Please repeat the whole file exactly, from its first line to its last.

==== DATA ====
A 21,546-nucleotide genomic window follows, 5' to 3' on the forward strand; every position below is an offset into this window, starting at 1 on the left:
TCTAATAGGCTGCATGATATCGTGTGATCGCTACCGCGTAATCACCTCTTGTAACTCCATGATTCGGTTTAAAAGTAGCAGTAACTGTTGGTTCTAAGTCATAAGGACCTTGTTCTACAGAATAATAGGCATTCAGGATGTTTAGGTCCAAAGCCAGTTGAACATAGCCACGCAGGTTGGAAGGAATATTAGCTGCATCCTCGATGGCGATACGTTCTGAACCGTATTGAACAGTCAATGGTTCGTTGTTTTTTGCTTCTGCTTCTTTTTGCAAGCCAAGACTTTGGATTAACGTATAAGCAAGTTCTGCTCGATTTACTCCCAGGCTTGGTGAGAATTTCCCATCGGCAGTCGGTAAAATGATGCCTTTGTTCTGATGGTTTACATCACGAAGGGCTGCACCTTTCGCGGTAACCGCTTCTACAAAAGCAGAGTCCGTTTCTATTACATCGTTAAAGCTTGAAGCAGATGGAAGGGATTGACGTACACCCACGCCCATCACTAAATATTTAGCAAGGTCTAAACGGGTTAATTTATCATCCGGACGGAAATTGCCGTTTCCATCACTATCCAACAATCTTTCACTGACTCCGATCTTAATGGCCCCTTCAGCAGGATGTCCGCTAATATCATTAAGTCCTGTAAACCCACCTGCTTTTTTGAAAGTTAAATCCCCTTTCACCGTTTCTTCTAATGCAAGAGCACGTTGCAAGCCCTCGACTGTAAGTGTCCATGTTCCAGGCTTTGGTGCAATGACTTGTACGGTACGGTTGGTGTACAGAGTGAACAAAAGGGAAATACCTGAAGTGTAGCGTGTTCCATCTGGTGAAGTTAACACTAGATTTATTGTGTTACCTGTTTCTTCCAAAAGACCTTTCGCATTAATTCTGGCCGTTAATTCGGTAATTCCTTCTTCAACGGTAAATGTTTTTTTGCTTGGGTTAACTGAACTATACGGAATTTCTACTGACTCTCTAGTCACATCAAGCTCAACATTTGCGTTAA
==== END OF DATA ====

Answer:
A 21,546-nucleotide genomic window follows, 5' to 3' on the forward strand; every position below is an offset into this window, starting at 1 on the left:
TCTAATAGGCTGCATGATATCGTGTGATCGCTACCGCGTAATCACCTCTTGTAACTCCATGATTCGGTTTAAAAGTAGCAGTAACTGTTGGTTCTAAGTCATAAGGACCTTGTTCTACAGAATAATAGGCATTCAGGATGTTTAGGTCCAAAGCCAGTTGAACATAGCCACGCAGGTTGGAAGGAATATTAGCTGCATCCTCGATGGCGATACGTTCTGAACCGTATTGAACAGTCAATGGTTCGTTGTTTTTTGCTTCTGCTTCTTTTTGCAAGCCAAGACTTTGGATTAACGTATAAGCAAGTTCTGCTCGATTTACTCCCAGGCTTGGTGAGAATTTCCCATCGGCAGTCGGTAAAATGATGCCTTTGTTCTGATGGTTTACATCACGAAGGGCTGCACCTTTCGCGGTAACCGCTTCTACAAAAGCAGAGTCCGTTTCTATTACATCGTTAAAGCTTGAAGCAGATGGAAGGGATTGACGTACACCCACGCCCATCACTAAATATTTAGCAAGGTCTAAACGGGTTAATTTATCATCCGGACGGAAATTGCCGTTTCCATCACTATCCAACAATCTTTCACTGACTCCGATCTTAATGGCCCCTTCAGCAGGATGTCCGCTAATATCATTAAGTCCTGTAAACCCACCTGCTTTTTTGAAAGTTAAATCCCCTTTCACCGTTTCTTCTAATGCAAGAGCACGTTGCAAGCCCTCGACTGTAAGTGTCCATGTTCCAGGCTTTGGTGCAATGACTTGTACGGTACGGTTGGTGTACAGAGTGAACAAAAGGGAAATACCTGAAGTGTAGCGTGTTCCATCTGGTGAAGTTAACACTAGATTTATTGTGTTACCTGTTTCTTCCAAAAGACCTTTCGCATTAATTCTGGCCGTTAATTCGGTAATTCCTTCTTCAACGGTAAATGTTTTTTTGCTTGGGTTAACTGAACTATACGGAATTTCTACTGACTCTCTAGTCACATCAAGCTCAACATTTGCGTTAA